The reality is that nothing in life is free.  Someone is paying – whether it be the workers who are paid a pittance, the environment, or perhaps you are not paying with money but with your time listening to a marketing ploy. “Nothing comes from nothing and nothing ever could” (yes, I just watched the Sound of Music).  I have found that if I allow myself to accept this as a fact, I am much less easily manipulated.  If something seems too easy, if someone is telling me that something is free, I should be sceptical.

As a society we are constantly looking for the easy out, how we can get something for nothing.  We want to lose weight without exercising or solve financial hardship by winning the lottery.  The reality is, as Thomas Edison stated, “Opportunity is missed by most people because it is dressed in overalls and looks like work.”

When it comes to finding your ideal career, it is an upward climb; it is, indeed, hard work.  Just pulling together a decent resume can take days.  To be successful in a career search, you have to simultaneously be uncomfortably introspective and outgoing.  You need to take the time to understand yourself, your needs, skills, values, and passions, and then look for where those align with a company or a career.  You can get advice and tips, but ultimately no one can do the work for you.  You have to be willing to put yourself out there time and again and risk being knocked down.  Then you need to pick yourself up, brush yourself off and do it all over again.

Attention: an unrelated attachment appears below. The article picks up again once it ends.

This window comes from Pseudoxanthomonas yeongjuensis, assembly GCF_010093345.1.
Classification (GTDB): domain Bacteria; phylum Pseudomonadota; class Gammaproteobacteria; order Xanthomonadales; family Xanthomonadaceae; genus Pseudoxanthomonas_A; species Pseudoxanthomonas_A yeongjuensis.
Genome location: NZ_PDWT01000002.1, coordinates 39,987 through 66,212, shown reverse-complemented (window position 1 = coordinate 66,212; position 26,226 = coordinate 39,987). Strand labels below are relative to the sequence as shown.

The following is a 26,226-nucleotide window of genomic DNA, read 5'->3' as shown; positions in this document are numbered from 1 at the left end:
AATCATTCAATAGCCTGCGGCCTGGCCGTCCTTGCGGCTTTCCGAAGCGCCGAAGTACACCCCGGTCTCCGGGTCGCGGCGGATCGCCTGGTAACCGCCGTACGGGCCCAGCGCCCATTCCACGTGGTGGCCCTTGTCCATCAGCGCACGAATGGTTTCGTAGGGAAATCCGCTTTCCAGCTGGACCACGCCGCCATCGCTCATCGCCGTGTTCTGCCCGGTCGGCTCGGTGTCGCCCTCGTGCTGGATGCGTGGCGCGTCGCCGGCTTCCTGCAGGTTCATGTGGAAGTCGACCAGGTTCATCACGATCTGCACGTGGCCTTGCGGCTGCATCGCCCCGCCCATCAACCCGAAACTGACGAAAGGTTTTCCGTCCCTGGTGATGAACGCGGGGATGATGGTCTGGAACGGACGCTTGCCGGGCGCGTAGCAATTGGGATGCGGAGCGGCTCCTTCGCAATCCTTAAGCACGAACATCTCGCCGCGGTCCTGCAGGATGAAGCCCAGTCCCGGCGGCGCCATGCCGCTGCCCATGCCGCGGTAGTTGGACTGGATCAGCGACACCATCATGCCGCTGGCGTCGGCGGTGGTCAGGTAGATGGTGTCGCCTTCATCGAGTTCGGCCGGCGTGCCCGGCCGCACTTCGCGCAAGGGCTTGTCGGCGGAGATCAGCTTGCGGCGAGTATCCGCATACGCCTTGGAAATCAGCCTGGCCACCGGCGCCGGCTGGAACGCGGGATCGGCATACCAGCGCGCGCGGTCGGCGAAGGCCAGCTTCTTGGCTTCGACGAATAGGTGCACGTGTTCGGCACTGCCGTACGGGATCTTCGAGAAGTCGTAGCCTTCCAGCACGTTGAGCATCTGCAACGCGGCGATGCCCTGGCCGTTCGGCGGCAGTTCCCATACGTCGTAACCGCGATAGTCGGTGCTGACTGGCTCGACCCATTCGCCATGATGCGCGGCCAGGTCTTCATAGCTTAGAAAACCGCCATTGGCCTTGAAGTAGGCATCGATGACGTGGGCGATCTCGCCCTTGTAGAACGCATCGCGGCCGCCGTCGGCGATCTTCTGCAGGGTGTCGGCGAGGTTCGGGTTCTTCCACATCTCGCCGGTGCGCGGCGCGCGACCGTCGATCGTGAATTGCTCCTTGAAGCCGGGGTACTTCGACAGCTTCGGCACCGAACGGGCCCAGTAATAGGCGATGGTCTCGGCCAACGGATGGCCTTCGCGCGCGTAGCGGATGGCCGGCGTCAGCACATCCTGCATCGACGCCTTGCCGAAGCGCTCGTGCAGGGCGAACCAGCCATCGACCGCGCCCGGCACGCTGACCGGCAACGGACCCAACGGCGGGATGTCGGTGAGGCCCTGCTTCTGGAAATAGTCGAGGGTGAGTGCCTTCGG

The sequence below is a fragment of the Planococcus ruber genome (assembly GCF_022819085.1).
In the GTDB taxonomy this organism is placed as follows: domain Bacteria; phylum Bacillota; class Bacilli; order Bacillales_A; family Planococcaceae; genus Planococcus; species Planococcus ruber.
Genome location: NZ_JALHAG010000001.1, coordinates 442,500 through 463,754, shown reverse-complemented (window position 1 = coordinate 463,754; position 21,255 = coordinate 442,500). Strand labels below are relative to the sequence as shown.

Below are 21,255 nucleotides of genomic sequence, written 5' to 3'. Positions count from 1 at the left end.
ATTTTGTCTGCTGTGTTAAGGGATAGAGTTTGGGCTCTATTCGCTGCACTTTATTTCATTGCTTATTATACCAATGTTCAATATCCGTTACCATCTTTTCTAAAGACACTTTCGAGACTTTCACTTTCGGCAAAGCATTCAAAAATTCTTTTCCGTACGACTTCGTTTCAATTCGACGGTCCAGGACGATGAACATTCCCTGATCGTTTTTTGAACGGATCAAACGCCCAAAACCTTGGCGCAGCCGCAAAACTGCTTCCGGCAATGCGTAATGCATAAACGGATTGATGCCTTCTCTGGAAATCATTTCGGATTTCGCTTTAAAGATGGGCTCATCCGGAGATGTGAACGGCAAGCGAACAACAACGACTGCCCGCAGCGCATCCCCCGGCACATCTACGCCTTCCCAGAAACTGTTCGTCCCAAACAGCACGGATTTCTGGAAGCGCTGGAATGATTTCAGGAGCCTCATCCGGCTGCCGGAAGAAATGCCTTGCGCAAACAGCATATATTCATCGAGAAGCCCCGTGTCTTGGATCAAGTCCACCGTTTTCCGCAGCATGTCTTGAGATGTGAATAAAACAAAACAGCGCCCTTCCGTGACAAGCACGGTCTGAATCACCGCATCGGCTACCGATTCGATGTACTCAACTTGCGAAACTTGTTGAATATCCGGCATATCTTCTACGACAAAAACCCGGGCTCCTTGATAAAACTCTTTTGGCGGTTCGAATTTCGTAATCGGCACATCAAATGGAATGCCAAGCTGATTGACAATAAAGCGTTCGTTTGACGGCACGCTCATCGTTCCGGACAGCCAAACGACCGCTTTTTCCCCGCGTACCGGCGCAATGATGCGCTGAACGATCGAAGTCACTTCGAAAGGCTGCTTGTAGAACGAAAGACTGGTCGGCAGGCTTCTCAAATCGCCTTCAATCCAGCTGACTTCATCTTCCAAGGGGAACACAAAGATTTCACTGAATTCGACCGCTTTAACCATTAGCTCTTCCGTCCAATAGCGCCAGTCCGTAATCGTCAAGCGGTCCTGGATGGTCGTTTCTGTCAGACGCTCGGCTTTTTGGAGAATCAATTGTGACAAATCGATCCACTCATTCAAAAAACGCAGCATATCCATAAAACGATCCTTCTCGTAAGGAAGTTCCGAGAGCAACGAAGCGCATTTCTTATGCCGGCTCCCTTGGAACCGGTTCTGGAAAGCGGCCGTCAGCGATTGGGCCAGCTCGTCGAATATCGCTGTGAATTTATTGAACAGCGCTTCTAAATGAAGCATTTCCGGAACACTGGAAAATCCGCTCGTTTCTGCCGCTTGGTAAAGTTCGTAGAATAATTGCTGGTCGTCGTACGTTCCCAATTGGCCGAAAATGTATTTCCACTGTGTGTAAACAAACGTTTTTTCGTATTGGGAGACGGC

Sound terrible?  Yes, indeed it may be.  There will be moments where you feel like you are a failure, like you have wasted your time, like you have done everything right and yet everything is going wrong.  You will feel that you deserve it this time around – and you might.  But still you don’t get the job.  And then, just when you think you can’t get up again, you can’t stand submitting another application or preparing for another interview, just when you are ready to quit, you try again because you remember those cheesy quotes that “nothing worth having is free.”

And in that moment between overwhelming exhaustion and opportunity is when things start to look up.  That is when you realize how hard it is to beat someone who never gives up.  (Babe Ruth)

So, in this New Year that is filled with cheap promises of easy comforts – do not be misled for nothing comes from nothing and nothing ever could.

Go To Class

July 12, 2013 Leave a comment
remembering Jeff

Gazette article that I wrote the year after Jeff died

We are at that time of year when students are frantically selecting courses for their upcoming year of university.  I love getting to talk with first year students about what courses they want to take, what they hope to do with their degree . . . Best of all, I love the students that come in well prepared and excited for all of the courses.  Those students that say, “I can’t choose, there are so many that sound interesting.”  When I hear that, I know that that student is going to do well.